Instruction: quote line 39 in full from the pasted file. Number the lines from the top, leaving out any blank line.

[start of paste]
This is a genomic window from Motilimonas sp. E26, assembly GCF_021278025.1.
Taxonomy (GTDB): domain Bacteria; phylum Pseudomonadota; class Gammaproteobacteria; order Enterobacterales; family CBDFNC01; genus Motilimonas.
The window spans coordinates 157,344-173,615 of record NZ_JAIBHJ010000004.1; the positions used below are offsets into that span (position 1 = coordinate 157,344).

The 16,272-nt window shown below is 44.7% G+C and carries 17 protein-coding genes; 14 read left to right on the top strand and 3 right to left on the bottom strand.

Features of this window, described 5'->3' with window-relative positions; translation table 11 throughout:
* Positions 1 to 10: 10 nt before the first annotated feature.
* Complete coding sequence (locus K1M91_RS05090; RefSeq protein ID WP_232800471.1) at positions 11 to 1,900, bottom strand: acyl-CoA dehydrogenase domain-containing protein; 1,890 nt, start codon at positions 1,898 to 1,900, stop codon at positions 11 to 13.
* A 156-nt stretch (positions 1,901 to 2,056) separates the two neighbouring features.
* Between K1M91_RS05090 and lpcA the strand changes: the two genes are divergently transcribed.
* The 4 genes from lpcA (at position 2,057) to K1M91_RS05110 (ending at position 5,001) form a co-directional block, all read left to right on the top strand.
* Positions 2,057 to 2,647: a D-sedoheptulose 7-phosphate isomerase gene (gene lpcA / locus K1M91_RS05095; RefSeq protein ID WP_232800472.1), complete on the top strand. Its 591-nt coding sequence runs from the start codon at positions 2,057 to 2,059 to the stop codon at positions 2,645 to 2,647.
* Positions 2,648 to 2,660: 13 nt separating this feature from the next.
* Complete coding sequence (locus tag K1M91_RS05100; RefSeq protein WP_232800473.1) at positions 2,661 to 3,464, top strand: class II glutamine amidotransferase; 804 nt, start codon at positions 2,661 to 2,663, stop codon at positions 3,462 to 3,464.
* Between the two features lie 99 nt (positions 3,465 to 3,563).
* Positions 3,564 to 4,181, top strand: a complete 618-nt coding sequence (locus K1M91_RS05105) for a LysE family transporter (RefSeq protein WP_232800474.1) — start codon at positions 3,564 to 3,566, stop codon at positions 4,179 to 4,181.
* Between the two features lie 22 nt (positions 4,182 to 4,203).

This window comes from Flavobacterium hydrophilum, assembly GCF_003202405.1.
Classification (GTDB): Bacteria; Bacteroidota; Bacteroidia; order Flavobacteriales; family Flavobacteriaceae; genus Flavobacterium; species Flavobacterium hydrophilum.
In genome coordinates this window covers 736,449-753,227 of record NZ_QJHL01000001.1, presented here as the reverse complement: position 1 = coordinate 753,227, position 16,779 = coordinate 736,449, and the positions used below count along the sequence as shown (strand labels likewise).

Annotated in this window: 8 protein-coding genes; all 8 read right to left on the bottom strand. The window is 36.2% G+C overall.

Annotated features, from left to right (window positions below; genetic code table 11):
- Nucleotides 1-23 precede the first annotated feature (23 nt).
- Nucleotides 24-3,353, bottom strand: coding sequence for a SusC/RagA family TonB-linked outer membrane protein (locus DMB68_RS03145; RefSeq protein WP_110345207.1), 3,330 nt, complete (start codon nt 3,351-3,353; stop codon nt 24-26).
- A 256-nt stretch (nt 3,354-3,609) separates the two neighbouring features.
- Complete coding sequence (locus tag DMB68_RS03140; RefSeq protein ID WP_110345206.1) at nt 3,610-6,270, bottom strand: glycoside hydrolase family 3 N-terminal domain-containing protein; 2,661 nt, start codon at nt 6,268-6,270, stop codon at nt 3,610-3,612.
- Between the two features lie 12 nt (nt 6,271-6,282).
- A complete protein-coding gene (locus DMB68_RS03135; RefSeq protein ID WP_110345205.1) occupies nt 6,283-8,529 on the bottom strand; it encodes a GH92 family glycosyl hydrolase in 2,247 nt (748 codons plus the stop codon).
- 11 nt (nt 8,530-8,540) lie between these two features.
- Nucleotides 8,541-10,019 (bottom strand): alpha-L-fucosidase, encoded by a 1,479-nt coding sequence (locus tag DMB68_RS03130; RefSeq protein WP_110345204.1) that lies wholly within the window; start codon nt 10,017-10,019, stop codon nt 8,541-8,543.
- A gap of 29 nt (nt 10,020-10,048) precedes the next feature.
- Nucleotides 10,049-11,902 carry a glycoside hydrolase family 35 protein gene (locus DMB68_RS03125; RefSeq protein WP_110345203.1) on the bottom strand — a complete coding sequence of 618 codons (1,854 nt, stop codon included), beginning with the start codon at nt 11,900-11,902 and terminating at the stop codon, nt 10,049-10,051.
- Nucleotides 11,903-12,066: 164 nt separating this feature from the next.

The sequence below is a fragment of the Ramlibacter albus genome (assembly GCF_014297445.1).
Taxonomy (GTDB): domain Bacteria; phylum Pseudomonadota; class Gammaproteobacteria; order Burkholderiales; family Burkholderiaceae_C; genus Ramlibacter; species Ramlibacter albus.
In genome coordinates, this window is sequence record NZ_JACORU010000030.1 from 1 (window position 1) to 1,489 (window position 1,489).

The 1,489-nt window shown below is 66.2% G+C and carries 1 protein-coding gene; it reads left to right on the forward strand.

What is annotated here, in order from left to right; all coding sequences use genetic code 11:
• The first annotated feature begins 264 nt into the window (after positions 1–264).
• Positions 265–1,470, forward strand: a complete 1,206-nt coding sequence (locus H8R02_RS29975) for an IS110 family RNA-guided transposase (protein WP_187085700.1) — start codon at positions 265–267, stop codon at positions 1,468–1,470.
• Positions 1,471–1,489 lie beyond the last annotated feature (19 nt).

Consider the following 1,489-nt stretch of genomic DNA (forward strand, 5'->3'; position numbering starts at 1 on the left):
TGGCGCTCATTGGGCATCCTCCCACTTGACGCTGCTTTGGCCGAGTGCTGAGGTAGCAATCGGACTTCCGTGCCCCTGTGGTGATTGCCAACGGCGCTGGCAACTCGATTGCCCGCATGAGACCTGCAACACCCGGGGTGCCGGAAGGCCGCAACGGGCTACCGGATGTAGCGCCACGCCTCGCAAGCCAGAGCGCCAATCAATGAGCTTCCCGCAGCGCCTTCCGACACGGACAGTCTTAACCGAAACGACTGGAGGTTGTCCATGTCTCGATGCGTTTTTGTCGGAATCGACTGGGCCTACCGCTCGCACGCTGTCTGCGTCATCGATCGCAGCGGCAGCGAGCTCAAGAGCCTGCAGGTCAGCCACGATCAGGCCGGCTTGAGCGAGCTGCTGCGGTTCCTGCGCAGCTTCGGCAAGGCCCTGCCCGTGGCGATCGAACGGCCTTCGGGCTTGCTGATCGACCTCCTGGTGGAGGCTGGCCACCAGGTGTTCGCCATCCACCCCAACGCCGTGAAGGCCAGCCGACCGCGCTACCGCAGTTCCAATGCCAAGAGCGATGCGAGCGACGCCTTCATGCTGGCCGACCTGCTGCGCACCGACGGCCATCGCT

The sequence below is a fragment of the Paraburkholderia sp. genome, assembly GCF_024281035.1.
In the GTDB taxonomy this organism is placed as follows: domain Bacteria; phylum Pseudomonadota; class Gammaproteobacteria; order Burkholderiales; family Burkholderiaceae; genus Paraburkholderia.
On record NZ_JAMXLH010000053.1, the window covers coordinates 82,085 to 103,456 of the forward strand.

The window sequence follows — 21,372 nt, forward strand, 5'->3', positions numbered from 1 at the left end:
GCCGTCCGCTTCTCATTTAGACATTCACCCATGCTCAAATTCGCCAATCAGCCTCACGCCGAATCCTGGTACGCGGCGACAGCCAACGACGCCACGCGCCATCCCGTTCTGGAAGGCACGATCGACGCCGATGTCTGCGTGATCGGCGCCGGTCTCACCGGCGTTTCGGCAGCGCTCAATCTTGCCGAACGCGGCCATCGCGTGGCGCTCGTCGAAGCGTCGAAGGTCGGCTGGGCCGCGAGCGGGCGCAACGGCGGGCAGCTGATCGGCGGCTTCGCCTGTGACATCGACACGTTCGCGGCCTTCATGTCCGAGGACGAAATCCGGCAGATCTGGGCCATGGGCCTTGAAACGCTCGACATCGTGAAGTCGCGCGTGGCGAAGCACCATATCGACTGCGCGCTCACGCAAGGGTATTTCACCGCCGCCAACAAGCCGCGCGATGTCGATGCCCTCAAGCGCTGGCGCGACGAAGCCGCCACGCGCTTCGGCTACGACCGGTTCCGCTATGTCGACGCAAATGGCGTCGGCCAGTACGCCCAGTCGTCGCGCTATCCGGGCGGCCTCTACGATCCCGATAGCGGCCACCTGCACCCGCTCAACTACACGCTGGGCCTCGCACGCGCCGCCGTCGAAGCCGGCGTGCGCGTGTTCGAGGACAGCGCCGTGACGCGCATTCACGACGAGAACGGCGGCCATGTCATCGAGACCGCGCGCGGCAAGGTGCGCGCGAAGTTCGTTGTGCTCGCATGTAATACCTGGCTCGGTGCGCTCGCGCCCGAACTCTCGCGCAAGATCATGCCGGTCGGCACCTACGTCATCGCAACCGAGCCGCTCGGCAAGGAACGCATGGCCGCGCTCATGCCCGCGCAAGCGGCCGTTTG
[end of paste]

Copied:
• Positions 265–1,470, forward strand: a complete 1,206-nt coding sequence (locus H8R02_RS29975) for an IS110 family RNA-guided transposase (protein WP_187085700.1) — start codon at positions 265–267, stop codon at positions 1,468–1,470.